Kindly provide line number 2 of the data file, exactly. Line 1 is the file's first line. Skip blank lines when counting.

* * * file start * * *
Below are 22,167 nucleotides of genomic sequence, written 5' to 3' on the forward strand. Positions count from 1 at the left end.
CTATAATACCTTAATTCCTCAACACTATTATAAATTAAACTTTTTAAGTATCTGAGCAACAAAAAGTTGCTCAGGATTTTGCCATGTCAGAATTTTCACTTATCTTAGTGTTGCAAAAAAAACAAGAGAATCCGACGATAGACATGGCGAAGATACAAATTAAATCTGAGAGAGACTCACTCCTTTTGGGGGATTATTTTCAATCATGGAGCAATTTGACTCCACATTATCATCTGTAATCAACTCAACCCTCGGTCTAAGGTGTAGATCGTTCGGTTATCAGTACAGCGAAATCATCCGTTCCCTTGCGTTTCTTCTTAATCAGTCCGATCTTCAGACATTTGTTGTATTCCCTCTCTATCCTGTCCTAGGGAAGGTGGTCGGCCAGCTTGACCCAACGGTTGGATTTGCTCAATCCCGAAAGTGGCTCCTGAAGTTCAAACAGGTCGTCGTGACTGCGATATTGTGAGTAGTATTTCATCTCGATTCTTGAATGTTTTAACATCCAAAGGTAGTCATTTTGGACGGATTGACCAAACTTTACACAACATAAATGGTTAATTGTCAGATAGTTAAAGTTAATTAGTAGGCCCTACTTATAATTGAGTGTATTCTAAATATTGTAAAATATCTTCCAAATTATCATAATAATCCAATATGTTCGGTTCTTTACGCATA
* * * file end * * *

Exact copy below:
CTATAATACCTTAATTCCTCAACACTATTATAAATTAAACTTTTTAAGTATCTGAGCAACAAAAAGTTGCTCAGGATTTTGCCATGTCAGAATTTTCACTTATCTTAGTGTTGCAAAAAAAACAAGAGAATCCGACGATAGACATGGCGAAGATACAAATTAAATCTGAGAGAGACTCACTCCTTTTGGGGGATTATTTTCAATCATGGAGCAATTTGACTCCACATTATCATCTGTAATCAACTCAACCCTCGGTCTAAGGTGTAGATCGTTCGGTTATCAGTACAGCGAAATCATCCGTTCCCTTGCGTTTCTTCTTAATCAGTCCGATCTTCAGACATTTGTTGTATTCCCTCTCTATCCTGTCCTAGGGAAGGTGGTCGGCCAGCTTGACCCAACGGTTGGATTTGCTCAATCCCGAAAGTGGCTCCTGAAGTTCAAACAGGTCGTCGTGACTGCGATATTGTGAGTAGTATTTCATCTCGATTCTTGAATGTTTTAACATCCAAAGGTAGTCATTTTGGACGGATTGACCAAACTTTACACAACATAAATGGTTAATTGTCAGATAGTTAAAGTTAATTAGTAGGCCCTACTTATAATTGAGTGTATTCTAAATATTGTAAAATATCTTCCAAATTATCATAATAATCCAATATGTTCGGTTCTTTACGCATA